by Tom Kaneshige

Cracking the Case of the Troublesome iPhone 4 Glass

Oct 13, 2010
Consumer ElectronicsiPhone

Insurers and repair shops agree that iPhone 4 glass screens break more easily than iPhone 3G and 3GS screens. What gives? Find out why iPhone 4 screens are more susceptible to breakage and what you can do about it.

If your cat swats your iPhone 4 across the room, there’s a good chance the iPhone will smash against a wall or the floor and, sadly, one of the glass screens will crack—at least twice the chance as with the iPhone 3GS, because the iPhone 4 is double-sided.

How delicate is the iPhone 4 glass? SquareTrade, an iPhone warranty provider, reported that iPhone 4 screens break a whopping 82 percent more than iPhone 3GS screens.

[ Insurer reveals five strange ways iPhones die, reports | Check out three cons beneath sleek iPhone 4 design. ]


iPhone 4 models aren’t known for their overall durability: 4.7 percent of iPhone 4 owners reported damage in the first four months, compared with 2.8 percent of iPhone 3GS owners, according to SquareTrade. This has at least one tech manager worried about bringing iPhones into the enterprise.

“Drop it, and we have to buy another one at full price,” Shane Allen, former information systems manager at Special Devices, a manufacturer of air-bag initiators for the automotive industry, told earlier this year. “But you can drop kick a BlackBerry or candy bar phone or flip phone.”

Two-thirds of all iPhone accident claims fall into three categories—liquid damage, cracked screens and theft—says Aaron Cooper, marketing director at Worth Ave. Group, a consumer electronics insurer. “We’re seeing more accidents, probably because people are more attached to their iPhones and iPads than ever before,” Cooper says.

“The iPhone 4 breaks more,” says Kyle Wiens, CEO of iFixit, a website that provides free repair manuals and advice forums mostly aimed at Apple products.

So what’s behind the iPhone 4’s higher risk of a cracked screen? Sure, the iPhone 4 has glass on both front and back, thus having twice as much glass as the single-sided iPhone 3GS—but there’s more to it.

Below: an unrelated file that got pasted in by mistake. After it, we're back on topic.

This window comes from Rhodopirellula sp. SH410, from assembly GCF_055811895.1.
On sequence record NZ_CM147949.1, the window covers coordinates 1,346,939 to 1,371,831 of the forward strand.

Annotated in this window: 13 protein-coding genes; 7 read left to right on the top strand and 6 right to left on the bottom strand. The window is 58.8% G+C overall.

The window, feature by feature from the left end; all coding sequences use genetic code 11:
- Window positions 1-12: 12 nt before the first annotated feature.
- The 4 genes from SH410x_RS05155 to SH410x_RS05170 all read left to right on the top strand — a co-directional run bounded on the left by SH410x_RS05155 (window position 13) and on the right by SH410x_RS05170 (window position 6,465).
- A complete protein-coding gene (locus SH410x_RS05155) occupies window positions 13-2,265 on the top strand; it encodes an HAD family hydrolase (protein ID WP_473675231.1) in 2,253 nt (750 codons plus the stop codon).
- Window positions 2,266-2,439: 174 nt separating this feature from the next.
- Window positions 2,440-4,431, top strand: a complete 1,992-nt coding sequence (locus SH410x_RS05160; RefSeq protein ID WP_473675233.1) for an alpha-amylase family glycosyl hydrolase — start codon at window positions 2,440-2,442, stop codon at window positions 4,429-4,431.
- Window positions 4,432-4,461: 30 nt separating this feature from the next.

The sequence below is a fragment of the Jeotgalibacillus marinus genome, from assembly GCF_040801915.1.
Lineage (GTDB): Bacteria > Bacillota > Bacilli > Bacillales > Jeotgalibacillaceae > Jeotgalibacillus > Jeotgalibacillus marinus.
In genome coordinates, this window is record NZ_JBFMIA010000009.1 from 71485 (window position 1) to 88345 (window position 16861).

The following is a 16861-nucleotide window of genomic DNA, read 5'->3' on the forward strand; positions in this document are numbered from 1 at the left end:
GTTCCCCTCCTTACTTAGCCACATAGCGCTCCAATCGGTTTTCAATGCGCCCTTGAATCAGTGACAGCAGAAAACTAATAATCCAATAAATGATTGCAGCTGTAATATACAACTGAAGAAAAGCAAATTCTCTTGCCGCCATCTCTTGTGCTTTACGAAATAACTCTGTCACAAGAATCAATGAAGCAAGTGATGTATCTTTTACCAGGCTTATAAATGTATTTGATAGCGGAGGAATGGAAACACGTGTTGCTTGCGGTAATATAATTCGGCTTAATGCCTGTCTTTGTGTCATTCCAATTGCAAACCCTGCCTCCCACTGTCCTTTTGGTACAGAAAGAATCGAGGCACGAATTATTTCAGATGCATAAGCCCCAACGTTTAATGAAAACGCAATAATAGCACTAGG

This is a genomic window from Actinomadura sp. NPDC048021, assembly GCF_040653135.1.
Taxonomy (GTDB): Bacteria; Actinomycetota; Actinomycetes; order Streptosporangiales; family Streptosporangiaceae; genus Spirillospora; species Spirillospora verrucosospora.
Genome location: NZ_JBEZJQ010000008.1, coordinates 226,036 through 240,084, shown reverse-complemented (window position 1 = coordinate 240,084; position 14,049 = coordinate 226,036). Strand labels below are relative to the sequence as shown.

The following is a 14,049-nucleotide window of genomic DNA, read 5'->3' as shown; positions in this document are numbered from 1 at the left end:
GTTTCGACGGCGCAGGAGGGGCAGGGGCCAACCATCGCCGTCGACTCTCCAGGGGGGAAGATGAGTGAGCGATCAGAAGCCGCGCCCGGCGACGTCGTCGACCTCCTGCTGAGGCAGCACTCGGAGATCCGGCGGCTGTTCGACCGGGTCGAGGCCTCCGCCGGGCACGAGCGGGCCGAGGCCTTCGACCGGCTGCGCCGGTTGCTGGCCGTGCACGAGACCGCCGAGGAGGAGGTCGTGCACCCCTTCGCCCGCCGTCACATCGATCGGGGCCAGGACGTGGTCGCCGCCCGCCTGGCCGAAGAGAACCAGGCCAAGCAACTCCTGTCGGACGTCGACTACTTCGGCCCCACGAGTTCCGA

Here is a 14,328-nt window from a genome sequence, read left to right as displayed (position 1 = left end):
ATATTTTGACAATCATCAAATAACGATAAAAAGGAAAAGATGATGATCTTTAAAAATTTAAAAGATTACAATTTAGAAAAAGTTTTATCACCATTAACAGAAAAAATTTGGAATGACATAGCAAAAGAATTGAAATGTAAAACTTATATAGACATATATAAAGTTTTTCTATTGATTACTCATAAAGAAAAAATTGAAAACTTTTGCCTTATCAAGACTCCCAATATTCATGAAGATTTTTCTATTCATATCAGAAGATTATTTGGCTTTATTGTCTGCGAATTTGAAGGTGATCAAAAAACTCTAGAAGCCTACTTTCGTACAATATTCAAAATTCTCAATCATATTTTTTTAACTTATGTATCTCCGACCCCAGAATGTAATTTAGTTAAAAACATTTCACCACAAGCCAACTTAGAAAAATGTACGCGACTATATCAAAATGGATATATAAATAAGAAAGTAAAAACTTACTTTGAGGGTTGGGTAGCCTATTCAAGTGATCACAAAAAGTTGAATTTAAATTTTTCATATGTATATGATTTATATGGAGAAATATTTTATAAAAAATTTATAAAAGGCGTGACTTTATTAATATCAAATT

Perhaps the biggest reason for the iPhone 4 screen’s susceptibility to breakage: The iPhone 4 glass extends to the edges of the phone. An impact on the edge, say, a fall on concrete from only a couple of feet in the air, will shatter the glass, says Wiens, because the glass directly takes the impact.

On the iPhone 3GS, though, a relatively large metal ring surrounds the edge. The metal ring is a lot more forgiving than glass and thus can better handle such an impact, Wiens says.

Apple claims iPhone 4 screens are 30 times harder than plastic and comparable to sapphire crystal, yet that’s part of the problem, some Apple iPhone experts say. Hardness makes the screen more scratch resistant, but not as elastic. Given plastic’s elasticity, there’s less chance of the plastic shattering. “Yes, the [iPhone 4 screens] are 30 times harder and so they’re going to break more,” Wiens says.

On the upside, the iPhone 4 front glass is glued securely to the liquid crystal display. This structural support makes the glass more tolerant to impact than the non-glued glass of the iPhone 3G and 3GS, Wiens says. But the iPhone 4 back glass is not glued. “We’re seeing the back glass break more often than the front screen,” he says.

Another possible factor for the higher rate of iPhone 4 broken glass: Think screen protectors, says Worth Ave. Group’s Cooper. In the past, almost every iPhone owner put a screen protector (a thin film with a sticky side) on the glass. Then Apple said improvements to the glass, starting with the iPhone 3GS, made screens highly scratch resistant and thus screen protectors were no longer needed.

Earlier this year, Apple banned iPhone screen protectors from Apple Stores (although screen protectors are still available from third parties). So it’s unlikely iPhone 4 owners have purchased and put on a screen protector, let alone two.

Screen protectors, though, protect iPhone screens from much more than scratches—they can prevent glass from shattering, according to Worth Ave. Group. At this year’s MacWorld Expo, Worth Ave. Group put on a demonstration asking attendees to smash screens of various models of iPhones with a hammer. Screens without a screen protector broke easily, while those with a screen protector did not break.

Cooper is considering handing out free screen protectors to Worth Ave. Group’s iPhone customers. Screen protectors might be a good idea for all iPhone 4 owners.

Tom Kaneshige covers Apple and Networking for Follow Tom on Twitter @kaneshige. Follow everything from on Twitter @CIOonline. Email Tom at